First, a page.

I always used to describe my style as how the Italians wear English clothes. Talking to Michael Drake recently though, (whose taste and sense of colour I respect immensely) I think the French might be a better reference point. The Italians are more obvious, because the dress is more consistent, but they also sometimes lack personality for that reason. Or personality is expressed through odd/trendy things like leather bracelets.

In reality, most of western men dress in English clothes. From the French revolution until the 1970s, English business and country dress dominated, with each country taking its own slightly different slant on the lounge suit and the hacking coat, the colours of city and country.

The Americans, as in many things, remained more English than the English. The Latin countries remained very conservative, but stylish nonetheless. The French, it could be argued, found the best combination of this conservatism and English eccentricity.

So to Michael Drake. “I think the French are often a little more understated and a little more chic than the Italians. Italians dress more like sheep; they all look the same. The French tend to be more individual.

“The French like that old English, school look. Even the Hermès jackets are very soft-shouldered, intentionally look very worn very quickly. The Italians, apart from Naples of course, are much more fitted, more self-conscious and deliberately sharper.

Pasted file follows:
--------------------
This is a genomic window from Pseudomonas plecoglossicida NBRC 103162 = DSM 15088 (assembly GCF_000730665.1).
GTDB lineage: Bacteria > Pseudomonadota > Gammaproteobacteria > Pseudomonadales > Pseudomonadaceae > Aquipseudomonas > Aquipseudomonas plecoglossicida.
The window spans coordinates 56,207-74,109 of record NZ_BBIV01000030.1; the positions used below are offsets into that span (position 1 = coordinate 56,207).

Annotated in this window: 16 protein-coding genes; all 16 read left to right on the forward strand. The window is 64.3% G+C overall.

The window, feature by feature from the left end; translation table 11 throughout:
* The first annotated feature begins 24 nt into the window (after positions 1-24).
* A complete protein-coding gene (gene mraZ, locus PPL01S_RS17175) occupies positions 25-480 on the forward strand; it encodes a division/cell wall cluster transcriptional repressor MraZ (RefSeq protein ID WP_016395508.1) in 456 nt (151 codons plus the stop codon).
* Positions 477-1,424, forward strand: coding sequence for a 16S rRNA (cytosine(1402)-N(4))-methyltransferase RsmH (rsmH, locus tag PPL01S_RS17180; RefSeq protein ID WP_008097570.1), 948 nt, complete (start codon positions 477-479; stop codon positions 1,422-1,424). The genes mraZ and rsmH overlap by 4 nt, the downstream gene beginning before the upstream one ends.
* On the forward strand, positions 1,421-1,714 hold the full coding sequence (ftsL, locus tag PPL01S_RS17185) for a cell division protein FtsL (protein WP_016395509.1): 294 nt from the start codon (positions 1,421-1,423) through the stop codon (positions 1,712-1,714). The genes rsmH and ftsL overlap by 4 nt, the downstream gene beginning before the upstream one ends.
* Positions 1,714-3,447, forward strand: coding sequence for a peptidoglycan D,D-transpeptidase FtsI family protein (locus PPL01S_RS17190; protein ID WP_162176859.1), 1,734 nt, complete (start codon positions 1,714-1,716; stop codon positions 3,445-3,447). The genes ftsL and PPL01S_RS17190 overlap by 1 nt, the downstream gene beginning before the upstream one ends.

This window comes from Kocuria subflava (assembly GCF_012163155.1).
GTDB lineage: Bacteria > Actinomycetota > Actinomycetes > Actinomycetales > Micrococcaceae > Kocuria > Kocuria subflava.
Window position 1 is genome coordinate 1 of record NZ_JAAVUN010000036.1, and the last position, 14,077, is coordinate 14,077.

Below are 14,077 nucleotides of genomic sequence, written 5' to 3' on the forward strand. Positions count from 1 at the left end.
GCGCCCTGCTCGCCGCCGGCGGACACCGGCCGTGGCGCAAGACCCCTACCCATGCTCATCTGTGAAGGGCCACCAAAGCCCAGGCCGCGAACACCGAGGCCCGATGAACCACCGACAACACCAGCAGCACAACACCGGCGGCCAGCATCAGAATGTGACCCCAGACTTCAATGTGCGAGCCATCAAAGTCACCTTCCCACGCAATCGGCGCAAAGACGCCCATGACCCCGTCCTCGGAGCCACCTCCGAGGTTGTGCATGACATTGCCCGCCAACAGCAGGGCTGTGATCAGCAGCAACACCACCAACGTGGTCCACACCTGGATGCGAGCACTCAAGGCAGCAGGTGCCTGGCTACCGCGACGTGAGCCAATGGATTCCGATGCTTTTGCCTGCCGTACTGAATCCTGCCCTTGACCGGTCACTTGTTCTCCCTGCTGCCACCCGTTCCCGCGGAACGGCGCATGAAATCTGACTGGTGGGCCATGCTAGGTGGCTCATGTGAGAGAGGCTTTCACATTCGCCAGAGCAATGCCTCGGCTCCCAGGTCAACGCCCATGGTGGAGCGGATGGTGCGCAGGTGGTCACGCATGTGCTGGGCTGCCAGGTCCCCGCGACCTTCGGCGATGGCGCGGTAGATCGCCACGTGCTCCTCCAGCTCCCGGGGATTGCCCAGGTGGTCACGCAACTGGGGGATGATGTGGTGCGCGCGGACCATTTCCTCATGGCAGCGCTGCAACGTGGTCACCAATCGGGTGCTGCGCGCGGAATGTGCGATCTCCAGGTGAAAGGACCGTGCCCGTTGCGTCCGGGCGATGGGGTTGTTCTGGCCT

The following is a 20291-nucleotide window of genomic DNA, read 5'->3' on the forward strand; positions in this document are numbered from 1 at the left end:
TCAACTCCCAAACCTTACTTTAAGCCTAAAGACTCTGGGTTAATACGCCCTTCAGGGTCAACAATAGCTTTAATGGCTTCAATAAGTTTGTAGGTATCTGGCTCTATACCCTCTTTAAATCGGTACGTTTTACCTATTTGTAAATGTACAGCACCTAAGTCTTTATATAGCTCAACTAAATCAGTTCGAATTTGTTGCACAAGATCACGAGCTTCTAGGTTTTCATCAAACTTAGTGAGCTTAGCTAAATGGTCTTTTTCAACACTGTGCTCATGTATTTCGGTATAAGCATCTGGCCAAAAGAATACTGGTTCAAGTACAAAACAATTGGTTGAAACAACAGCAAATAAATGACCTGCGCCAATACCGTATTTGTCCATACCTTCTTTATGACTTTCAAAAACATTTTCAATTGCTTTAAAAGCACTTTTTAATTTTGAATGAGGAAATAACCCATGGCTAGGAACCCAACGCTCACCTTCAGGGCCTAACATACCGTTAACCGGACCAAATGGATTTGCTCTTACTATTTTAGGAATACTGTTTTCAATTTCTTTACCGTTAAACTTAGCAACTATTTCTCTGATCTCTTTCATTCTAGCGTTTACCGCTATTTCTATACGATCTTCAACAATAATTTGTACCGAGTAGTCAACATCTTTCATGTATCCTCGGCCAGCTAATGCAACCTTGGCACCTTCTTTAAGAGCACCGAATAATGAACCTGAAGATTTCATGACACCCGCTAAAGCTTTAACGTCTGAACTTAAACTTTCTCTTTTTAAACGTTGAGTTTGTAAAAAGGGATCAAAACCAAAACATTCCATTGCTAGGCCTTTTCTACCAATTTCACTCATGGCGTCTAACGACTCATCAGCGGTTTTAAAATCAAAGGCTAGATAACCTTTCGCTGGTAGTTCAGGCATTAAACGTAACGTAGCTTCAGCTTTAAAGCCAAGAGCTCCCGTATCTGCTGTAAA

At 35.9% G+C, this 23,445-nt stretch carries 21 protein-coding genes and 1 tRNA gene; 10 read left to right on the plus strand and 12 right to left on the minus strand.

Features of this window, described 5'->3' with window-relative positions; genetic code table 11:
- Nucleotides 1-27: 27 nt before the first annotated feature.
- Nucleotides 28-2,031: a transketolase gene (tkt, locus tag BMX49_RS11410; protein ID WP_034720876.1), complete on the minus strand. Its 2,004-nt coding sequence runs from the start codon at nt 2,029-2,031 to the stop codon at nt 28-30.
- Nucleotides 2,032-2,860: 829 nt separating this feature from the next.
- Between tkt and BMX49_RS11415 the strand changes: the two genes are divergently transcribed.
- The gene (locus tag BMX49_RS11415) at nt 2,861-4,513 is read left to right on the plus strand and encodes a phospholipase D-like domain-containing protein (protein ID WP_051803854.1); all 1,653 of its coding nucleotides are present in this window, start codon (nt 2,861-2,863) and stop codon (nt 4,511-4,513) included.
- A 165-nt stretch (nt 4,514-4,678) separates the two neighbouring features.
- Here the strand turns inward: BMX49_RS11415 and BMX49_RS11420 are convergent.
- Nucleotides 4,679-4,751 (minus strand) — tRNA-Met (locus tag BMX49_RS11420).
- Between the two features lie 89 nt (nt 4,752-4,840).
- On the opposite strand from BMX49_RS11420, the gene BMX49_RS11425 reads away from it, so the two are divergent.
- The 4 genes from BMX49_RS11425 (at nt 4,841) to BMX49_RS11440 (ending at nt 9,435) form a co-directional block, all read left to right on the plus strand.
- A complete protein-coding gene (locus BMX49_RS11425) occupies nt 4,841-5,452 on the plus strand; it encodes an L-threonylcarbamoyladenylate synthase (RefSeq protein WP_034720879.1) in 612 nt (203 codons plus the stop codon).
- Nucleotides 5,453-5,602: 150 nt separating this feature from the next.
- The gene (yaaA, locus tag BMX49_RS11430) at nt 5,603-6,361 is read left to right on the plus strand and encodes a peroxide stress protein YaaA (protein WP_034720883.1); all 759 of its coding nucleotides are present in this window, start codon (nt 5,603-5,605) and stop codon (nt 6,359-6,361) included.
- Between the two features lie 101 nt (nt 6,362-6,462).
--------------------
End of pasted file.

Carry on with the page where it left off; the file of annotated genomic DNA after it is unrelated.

“You see men in Paris wearing a tweed jacket with an Hermès tie: it looks like an old schoolboy look but sophisticated with it.

“With colour as well, the Italians tend to be all navy and grey, or if the fashion is pink then they all wear pink. In France it is more varied, and consistently so. Look at the Hermès sweater collection – there are 25 colours or so in there, everything from lime green to orange. The Italians don’t, they’re too trend-driven. French are individual, perhaps even a little eccentric.

“I think my style could be considered English style as worn by the French. But then again, its success was always due to the fact that it was bought by French, Italians and Americans, by the classic and the trendy. Our two first customers were Old England and Agnès B in France – the classic and the trendy. That says it all really.”